Education Secretary Arne Duncan announced this week that his agency will increase enforcement of civil rights laws in colleges and schools, according to a press release. By doing so, Duncan allegedly hopes to show the marked differences between his policies and those of his Republican predecessors.
In a speech written for his appearance at a civil rights landmark in Selma, Ala., Duncan said the department’s Office for Civil Rights plans to release guidance letters to educators that will address fairness and equity.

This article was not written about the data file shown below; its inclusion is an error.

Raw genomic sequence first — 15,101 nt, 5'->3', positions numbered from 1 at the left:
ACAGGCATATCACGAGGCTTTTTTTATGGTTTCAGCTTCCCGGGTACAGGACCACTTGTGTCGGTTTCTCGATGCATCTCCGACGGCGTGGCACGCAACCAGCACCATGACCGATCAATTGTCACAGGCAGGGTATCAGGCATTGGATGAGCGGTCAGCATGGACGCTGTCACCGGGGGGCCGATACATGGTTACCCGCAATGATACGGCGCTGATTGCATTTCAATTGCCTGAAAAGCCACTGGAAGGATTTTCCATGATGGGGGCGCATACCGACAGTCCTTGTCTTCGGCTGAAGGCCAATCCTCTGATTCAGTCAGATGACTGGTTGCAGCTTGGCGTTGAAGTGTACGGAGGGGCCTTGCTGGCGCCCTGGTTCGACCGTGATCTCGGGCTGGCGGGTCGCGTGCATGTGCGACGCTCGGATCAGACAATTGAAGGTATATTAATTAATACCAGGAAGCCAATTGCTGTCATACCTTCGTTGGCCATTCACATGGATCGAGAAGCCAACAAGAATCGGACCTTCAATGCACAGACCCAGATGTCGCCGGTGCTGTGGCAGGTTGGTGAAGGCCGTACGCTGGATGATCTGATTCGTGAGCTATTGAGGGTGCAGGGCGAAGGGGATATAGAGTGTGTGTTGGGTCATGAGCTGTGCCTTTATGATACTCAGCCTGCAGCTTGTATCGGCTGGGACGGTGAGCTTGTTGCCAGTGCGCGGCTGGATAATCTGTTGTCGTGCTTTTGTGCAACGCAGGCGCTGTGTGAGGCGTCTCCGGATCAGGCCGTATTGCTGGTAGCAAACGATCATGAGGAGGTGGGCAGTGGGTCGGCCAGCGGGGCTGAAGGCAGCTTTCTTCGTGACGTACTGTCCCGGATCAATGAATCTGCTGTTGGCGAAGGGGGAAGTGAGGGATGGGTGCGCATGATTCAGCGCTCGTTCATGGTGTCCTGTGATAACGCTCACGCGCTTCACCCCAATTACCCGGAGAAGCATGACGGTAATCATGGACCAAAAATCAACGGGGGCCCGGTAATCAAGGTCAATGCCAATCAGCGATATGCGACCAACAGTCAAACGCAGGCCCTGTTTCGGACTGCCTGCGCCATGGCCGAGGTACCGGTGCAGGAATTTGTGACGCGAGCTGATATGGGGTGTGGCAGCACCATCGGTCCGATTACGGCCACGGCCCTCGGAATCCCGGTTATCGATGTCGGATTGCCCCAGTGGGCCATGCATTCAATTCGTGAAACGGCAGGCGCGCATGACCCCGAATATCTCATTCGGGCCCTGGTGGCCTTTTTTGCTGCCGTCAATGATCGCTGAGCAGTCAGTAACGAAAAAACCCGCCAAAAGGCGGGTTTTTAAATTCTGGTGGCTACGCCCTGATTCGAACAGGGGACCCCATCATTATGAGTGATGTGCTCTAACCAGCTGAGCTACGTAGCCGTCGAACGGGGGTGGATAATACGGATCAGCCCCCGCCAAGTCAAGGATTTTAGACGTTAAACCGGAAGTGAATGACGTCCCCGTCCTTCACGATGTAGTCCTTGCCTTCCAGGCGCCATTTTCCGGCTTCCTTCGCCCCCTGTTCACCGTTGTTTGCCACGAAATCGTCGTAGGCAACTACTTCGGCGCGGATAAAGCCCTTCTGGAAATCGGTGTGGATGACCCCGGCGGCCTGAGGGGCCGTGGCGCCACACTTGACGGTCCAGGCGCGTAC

According to Duncan’s speech, the department will also announce additional enforcement procedures to ensure that students of all backgrounds have equal opportunities to take college prep courses, advanced curriculum and mathematics and science classes.
“The truth is that, in the last decade, the Office for Civil Rights has not been as vigilant as it should have been in combating gender and racial discrimination and protecting the rights of individuals with disabilities,” Duncan said in the draft speech. “But that is about to change.”
Duncan is expected to deliver the speech at the Edmund Pettus Bridge in Selma, a site where civil rights marchers were brutally beaten by police in March 1965.